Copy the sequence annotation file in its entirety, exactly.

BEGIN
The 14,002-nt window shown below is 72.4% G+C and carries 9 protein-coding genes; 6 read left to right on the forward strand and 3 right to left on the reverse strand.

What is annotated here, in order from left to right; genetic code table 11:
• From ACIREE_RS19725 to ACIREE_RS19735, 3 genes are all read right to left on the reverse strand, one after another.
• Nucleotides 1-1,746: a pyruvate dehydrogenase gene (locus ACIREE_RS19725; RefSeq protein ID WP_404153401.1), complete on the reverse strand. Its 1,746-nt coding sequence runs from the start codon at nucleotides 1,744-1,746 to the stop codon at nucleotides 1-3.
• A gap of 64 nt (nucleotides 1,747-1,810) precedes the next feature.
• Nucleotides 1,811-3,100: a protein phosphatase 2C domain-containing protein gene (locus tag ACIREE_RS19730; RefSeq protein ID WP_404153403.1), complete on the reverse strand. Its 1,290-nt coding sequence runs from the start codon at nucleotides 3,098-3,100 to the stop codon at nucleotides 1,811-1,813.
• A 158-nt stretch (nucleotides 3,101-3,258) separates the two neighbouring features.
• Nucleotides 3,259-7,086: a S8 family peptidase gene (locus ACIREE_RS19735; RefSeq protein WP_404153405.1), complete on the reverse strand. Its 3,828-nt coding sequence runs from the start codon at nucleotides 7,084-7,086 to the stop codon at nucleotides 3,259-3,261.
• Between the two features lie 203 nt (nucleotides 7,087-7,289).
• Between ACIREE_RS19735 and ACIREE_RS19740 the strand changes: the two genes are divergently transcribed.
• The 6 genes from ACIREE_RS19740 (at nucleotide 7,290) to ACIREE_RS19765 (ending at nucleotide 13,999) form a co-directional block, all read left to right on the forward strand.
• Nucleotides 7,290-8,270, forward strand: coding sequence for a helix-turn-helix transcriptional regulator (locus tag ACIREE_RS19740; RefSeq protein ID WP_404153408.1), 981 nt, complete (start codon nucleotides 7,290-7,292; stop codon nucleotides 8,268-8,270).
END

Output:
The 14,002-nt window shown below is 72.4% G+C and carries 9 protein-coding genes; 6 read left to right on the forward strand and 3 right to left on the reverse strand.

What is annotated here, in order from left to right; genetic code table 11:
• From ACIREE_RS19725 to ACIREE_RS19735, 3 genes are all read right to left on the reverse strand, one after another.
• Nucleotides 1-1,746: a pyruvate dehydrogenase gene (locus ACIREE_RS19725; RefSeq protein ID WP_404153401.1), complete on the reverse strand. Its 1,746-nt coding sequence runs from the start codon at nucleotides 1,744-1,746 to the stop codon at nucleotides 1-3.
• A gap of 64 nt (nucleotides 1,747-1,810) precedes the next feature.
• Nucleotides 1,811-3,100: a protein phosphatase 2C domain-containing protein gene (locus tag ACIREE_RS19730; RefSeq protein ID WP_404153403.1), complete on the reverse strand. Its 1,290-nt coding sequence runs from the start codon at nucleotides 3,098-3,100 to the stop codon at nucleotides 1,811-1,813.
• A 158-nt stretch (nucleotides 3,101-3,258) separates the two neighbouring features.
• Nucleotides 3,259-7,086: a S8 family peptidase gene (locus ACIREE_RS19735; RefSeq protein WP_404153405.1), complete on the reverse strand. Its 3,828-nt coding sequence runs from the start codon at nucleotides 7,084-7,086 to the stop codon at nucleotides 3,259-3,261.
• Between the two features lie 203 nt (nucleotides 7,087-7,289).
• Between ACIREE_RS19735 and ACIREE_RS19740 the strand changes: the two genes are divergently transcribed.
• The 6 genes from ACIREE_RS19740 (at nucleotide 7,290) to ACIREE_RS19765 (ending at nucleotide 13,999) form a co-directional block, all read left to right on the forward strand.
• Nucleotides 7,290-8,270, forward strand: coding sequence for a helix-turn-helix transcriptional regulator (locus tag ACIREE_RS19740; RefSeq protein ID WP_404153408.1), 981 nt, complete (start codon nucleotides 7,290-7,292; stop codon nucleotides 8,268-8,270).